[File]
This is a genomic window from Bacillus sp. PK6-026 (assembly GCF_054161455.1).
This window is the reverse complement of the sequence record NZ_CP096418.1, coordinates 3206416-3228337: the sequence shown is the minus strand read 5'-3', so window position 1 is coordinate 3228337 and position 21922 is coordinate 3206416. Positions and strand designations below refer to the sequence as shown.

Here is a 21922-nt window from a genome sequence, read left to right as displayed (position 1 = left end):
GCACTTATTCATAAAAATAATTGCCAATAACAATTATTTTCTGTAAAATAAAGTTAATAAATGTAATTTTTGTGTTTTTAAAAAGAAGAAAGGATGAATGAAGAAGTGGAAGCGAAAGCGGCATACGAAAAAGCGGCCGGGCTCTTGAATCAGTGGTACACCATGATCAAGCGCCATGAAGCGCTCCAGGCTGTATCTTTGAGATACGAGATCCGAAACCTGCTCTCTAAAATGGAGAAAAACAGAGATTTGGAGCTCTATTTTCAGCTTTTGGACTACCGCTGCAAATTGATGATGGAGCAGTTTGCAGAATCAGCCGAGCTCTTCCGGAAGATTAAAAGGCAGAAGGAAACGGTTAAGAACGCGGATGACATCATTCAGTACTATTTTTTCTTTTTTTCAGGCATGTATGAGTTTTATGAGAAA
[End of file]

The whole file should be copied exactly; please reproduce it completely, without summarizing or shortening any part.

This is a genomic window from Bacillus sp. PK6-026 (assembly GCF_054161455.1).
This window is the reverse complement of the sequence record NZ_CP096418.1, coordinates 3206416-3228337: the sequence shown is the minus strand read 5'-3', so window position 1 is coordinate 3228337 and position 21922 is coordinate 3206416. Positions and strand designations below refer to the sequence as shown.

Here is a 21922-nt window from a genome sequence, read left to right as displayed (position 1 = left end):
GCACTTATTCATAAAAATAATTGCCAATAACAATTATTTTCTGTAAAATAAAGTTAATAAATGTAATTTTTGTGTTTTTAAAAAGAAGAAAGGATGAATGAAGAAGTGGAAGCGAAAGCGGCATACGAAAAAGCGGCCGGGCTCTTGAATCAGTGGTACACCATGATCAAGCGCCATGAAGCGCTCCAGGCTGTATCTTTGAGATACGAGATCCGAAACCTGCTCTCTAAAATGGAGAAAAACAGAGATTTGGAGCTCTATTTTCAGCTTTTGGACTACCGCTGCAAATTGATGATGGAGCAGTTTGCAGAATCAGCCGAGCTCTTCCGGAAGATTAAAAGGCAGAAGGAAACGGTTAAGAACGCGGATGACATCATTCAGTACTATTTTTTCTTTTTTTCAGGCATGTATGAGTTTTATGAGAAA